And then there’s the man himself, who’s an engaging presence throughout (if perhaps with a touch of monomania — I could see him being a hard guy to get along with.) If The Most Dangerous Man in America has a flaw, it’s that the movie is quite one-sided in the end — Ellsberg even narrates much of the story, and you get the sense at various points there may well be some whitewash being applied. (Ellsberg has an ex-wife, and kids, that aren’t even mentioned for the first 45 minutes or so.) Still, I’m inclined to give Ellsberg — and Ellsberg — the benefit of the doubt (and not just because the man loves his movies.) Ever since George and the cherry tree, we’ve been smoothing the edges of our patriotic tales. And, whatever his misdeeds as a man, Daniel Ellsberg, the film makes clear, is a patriot, through and through.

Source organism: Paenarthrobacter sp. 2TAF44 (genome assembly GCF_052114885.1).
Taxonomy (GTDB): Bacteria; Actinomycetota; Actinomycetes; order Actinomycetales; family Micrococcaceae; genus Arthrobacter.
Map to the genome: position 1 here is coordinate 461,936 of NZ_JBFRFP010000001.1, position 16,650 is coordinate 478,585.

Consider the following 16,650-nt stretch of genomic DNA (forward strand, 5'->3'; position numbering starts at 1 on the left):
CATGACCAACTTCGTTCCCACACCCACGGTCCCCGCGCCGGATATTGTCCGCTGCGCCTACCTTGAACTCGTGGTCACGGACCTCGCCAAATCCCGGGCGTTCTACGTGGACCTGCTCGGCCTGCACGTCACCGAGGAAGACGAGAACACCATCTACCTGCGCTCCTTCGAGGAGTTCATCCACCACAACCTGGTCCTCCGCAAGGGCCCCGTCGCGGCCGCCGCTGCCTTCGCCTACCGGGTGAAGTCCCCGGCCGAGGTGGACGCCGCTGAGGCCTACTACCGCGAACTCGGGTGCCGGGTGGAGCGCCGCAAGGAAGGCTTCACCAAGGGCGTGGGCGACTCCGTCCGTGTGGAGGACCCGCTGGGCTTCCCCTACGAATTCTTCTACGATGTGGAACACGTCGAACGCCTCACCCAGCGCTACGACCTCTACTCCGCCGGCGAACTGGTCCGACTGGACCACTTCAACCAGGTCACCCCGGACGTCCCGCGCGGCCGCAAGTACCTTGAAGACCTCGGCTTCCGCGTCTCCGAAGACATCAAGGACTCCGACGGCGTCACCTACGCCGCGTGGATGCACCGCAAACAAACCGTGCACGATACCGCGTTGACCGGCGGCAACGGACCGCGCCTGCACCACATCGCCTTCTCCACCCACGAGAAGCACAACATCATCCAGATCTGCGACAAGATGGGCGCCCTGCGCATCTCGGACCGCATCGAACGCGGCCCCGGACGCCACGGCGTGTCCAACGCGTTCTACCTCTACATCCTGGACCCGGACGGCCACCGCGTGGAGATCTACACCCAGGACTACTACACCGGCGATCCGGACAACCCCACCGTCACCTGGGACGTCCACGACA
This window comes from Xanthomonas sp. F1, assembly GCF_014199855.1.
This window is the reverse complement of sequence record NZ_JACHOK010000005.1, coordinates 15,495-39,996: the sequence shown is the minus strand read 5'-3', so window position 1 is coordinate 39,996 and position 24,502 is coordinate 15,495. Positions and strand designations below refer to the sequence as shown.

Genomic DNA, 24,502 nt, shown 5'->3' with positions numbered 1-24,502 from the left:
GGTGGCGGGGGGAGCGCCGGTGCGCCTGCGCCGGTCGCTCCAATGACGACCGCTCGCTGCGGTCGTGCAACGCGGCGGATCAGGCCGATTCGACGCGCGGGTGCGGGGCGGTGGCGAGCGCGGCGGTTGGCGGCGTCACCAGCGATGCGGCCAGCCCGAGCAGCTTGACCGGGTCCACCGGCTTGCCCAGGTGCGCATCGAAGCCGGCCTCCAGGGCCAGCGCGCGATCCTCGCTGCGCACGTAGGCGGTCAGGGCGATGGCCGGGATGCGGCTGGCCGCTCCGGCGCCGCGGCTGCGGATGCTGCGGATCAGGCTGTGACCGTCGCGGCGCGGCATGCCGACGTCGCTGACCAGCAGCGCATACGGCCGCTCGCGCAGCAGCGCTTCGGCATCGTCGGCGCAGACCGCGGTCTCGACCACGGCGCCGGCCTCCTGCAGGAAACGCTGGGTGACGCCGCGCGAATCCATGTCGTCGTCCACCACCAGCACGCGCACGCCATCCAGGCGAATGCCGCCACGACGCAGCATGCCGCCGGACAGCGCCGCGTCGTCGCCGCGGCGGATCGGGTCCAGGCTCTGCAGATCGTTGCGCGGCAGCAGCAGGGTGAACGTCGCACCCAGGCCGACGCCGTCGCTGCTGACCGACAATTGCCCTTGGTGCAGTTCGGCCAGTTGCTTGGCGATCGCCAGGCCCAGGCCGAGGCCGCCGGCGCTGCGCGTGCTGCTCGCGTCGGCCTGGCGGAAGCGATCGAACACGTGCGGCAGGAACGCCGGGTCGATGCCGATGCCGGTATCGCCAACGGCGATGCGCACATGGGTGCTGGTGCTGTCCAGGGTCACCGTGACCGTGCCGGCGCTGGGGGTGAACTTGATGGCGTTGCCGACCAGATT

I use this Cornel West quote rather often, but that doesn’t make it any less true: “To understand your country, you must love it. To love it, you must, in a sense, accept it. To accept it as how it is, however is to betray it. To accept your country without betraying it, you must love it for that in it which shows what it might become. America – this monument to the genius of ordinary men and women, this place where hope becomes capacity, this long, halting turn of the no into the yes, needs citizens who love it enough to reimagine and remake it.“
Daniel Ellsberg is one of those citizens. He saw an obvious crime being perpetrated by our government across multiple presidencies, and he did his part to help put a stop to it. In many ways, the story told in The Most Dangerous Man in America seems quaint: Johnson actually asked Congress for authority to bomb Vietnam? The press wasn’t rolling over like a lapdog in the wake of obvious propagandistic lies? (In fact, the media types who show up late in Ellsberg clearly possess some of the narcisstic sense of self-entitlement that has been our undoing of late. Ellsberg the civilian sweats blood and tears to get this 7,000-page document out in public, and the press poobahs act like they’re both the knowing gatekeepers and the heroes of the story.)